The Court of Appeal is tasked with determining whether the High Court’s finding that Tesco’s ‘Clubcard Prices’ logo infringed upon Lidl’s logo, both featuring a yellow circle within a blue square (Fig.1), was correct.

Figure 1.

This case covers a range of intellectual property rights, including passing off, trade marks, and copyright. The anticipated decision of the Court is expected to provide clarity on various aspects, notably claims of ‘evergreening’ and issues of bad faith.

Should Tesco’s appeal prove unsuccessful, it will be required to remove the Clubcard logo which has become very familiar across its stores.

As the hearing has now concluded, we eagerly await the decision.

See our previous coverage of the case here.

Mathys & Squire is delighted to announce that our trade mark team has been recommended in the 2024 edition of the World Trademark Review (WTR) 1000 guide. Partners Gary Johnston and Margaret Arnott retain their position as Recommended Individuals, whilst Rebecca Tew features for the first time.

The WTR 1000 directory illustrates the depth of expertise available to clients, serving as the definitive tool for those seeking outstanding trade mark services worldwide. Now in its 14th year, the WTR 1000  has firmly established itself as the definitive ‘go-to’ resource for those seeking stellar trademark expertise and partners worldwide. Mathys & Squire has been recommended for its work in the trade mark field, specifically in the ‘prosecution and strategy’ category. Our “team of experts share their clients’ ambition, passion and entrepreneurial spirit, going above and beyond what is expected when it comes to service delivery.

Alongside our firm ranking, Partners Margaret (recommended in the categories of ‘Enforcement & Litigation’ and ‘Prosecution & Strategy’), Gary (recommended in the category of ‘Prosecution & Strategy’), and Rebecca (recommended in the category of ‘Prosecution & Strategy), have received the following testimonials:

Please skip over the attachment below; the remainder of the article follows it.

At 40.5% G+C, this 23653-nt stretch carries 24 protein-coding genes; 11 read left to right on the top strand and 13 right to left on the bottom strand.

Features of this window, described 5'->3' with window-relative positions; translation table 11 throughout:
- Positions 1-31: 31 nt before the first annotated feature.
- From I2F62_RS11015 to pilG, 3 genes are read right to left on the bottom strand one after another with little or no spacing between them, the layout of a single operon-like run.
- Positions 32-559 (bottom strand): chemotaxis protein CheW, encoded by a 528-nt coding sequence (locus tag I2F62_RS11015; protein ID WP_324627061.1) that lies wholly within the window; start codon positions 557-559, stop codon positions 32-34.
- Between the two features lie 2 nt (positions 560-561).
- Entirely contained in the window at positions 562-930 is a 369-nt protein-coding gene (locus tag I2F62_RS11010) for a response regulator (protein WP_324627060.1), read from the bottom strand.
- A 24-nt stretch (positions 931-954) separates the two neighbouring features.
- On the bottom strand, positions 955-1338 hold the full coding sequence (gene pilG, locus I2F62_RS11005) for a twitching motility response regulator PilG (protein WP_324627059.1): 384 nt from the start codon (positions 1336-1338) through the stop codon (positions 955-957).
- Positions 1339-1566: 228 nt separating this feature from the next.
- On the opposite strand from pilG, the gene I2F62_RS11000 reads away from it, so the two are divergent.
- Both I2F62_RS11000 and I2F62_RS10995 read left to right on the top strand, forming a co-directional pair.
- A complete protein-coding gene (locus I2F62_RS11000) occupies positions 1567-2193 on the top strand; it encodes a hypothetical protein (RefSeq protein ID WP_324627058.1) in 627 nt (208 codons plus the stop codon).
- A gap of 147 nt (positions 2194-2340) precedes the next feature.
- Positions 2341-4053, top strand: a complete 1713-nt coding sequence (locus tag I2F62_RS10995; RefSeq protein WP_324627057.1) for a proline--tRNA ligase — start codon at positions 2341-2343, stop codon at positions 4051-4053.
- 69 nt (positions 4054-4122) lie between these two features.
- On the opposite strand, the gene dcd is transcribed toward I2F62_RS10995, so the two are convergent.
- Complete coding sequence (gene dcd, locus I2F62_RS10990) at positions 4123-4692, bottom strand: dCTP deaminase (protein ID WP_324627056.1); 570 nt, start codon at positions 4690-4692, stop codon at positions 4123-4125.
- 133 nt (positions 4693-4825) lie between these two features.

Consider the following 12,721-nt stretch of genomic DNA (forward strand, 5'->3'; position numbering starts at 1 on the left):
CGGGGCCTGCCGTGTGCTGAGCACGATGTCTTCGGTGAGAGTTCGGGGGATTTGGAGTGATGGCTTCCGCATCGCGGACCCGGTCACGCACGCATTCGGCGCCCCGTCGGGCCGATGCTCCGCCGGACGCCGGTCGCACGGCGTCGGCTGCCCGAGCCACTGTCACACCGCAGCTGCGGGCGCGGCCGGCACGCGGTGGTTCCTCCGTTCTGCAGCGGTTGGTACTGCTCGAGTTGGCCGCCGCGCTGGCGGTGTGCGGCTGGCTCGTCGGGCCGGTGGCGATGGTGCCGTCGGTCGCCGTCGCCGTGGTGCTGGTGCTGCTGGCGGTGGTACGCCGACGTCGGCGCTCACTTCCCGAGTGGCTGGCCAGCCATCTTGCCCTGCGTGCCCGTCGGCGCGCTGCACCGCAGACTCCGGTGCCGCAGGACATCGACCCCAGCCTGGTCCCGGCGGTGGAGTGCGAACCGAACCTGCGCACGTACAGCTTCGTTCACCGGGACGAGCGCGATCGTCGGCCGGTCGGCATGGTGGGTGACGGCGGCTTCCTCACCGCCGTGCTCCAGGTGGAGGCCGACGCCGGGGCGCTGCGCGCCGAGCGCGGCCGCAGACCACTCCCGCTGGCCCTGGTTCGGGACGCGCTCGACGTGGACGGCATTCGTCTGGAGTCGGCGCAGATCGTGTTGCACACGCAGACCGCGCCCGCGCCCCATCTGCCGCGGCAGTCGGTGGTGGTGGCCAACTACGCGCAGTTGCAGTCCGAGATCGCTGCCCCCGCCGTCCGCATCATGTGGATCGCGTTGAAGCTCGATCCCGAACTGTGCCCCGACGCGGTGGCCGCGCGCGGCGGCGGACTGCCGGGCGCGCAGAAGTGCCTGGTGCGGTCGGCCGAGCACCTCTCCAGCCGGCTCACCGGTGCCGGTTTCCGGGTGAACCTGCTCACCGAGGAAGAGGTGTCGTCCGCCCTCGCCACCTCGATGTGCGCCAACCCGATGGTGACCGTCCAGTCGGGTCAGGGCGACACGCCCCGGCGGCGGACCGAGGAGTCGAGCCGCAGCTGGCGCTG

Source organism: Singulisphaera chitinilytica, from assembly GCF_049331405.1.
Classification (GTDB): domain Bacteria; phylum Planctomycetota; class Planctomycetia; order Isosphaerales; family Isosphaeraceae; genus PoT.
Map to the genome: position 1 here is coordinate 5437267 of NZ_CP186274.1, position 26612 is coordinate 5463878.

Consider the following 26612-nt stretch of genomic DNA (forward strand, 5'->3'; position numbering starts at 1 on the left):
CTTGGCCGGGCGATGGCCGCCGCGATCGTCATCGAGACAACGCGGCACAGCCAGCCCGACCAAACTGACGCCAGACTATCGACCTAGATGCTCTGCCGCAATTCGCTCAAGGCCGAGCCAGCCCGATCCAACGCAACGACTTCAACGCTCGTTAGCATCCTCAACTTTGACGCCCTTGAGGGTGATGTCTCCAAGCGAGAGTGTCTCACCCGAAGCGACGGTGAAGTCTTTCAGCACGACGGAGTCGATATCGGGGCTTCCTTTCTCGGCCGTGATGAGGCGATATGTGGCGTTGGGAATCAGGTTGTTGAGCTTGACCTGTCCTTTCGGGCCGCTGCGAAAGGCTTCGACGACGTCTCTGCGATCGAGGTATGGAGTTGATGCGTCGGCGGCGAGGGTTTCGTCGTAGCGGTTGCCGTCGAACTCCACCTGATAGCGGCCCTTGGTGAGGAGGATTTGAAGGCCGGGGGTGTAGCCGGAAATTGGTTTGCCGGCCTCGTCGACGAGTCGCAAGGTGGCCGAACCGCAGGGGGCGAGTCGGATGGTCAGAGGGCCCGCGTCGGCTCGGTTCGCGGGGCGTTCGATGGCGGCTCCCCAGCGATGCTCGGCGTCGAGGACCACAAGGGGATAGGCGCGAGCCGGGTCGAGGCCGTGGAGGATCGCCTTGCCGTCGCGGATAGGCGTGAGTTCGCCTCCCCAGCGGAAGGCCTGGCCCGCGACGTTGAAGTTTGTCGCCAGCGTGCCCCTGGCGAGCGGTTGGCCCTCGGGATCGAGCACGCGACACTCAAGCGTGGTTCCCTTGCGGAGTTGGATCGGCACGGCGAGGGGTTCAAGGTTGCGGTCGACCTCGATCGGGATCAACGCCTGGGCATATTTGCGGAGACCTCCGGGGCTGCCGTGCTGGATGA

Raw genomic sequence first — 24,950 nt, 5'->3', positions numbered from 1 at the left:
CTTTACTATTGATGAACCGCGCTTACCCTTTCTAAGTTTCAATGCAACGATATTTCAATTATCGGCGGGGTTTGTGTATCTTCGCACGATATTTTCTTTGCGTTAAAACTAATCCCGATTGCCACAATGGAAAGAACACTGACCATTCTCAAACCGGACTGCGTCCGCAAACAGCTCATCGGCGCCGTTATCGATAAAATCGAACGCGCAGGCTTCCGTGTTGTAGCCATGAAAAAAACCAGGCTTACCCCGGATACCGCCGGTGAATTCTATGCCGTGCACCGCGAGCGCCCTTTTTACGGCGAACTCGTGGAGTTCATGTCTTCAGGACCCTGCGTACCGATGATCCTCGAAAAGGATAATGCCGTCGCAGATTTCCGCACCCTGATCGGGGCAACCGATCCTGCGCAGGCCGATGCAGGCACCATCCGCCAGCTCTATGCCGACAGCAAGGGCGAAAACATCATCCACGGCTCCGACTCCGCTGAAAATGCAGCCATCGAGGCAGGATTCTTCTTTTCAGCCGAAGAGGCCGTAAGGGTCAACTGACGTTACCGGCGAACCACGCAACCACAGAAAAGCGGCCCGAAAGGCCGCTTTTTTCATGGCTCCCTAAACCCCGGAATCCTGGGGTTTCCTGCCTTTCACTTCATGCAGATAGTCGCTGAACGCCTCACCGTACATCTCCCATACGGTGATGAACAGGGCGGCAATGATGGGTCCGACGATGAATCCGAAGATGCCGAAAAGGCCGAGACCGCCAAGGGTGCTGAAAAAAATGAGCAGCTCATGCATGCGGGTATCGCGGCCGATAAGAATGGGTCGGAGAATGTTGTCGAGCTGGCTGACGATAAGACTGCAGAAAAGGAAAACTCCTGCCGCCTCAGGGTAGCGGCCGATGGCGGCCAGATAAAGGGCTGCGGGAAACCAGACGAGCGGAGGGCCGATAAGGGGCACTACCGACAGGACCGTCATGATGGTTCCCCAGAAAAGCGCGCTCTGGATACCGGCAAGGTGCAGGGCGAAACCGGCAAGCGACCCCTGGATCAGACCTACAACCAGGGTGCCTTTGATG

“Margaret is a bright and responsive attorney whose team is very professional and extremely experienced, with expert knowledge of all trademark matters. They handle global trademark registrations with a deft touch and help to successfully resolve any international issues.”

“Gary is a well-respected IP practitioner who provides pragmatic and well-thought-out advice.”

“Rebecca is an impressive practitioner who successfully overcomes challenges and handles opposition proceedings through accurate strategic advice and strong arguments.”

We would like to thank each of our clients, contacts and peers who took the time to participate in the research. For more information and to see the full WTR 1000 rankings, please click here.

Following the Decision of the Administrative Council of 14 December 2023, the European Patent Office (EPO) has announced a general increase in official fees, a year after its last fee increase in 2023. A complete breakdown of the increases is available on the EPO website.

Whilst some fees have been left unchanged, others have undergone modest changes of only about 4%. Most notably the renewal fees for the 3rd to 5th year have jumped significantly, ranging from 8 to 30% increases. Interestingly, the 6th year renewal has actually been reduced (2%).

For more information about the fee increases and how they may affect you, as well as to discuss any potential cost savings, please get in touch with your usual Mathys & Squire attorney, or send us an enquiry.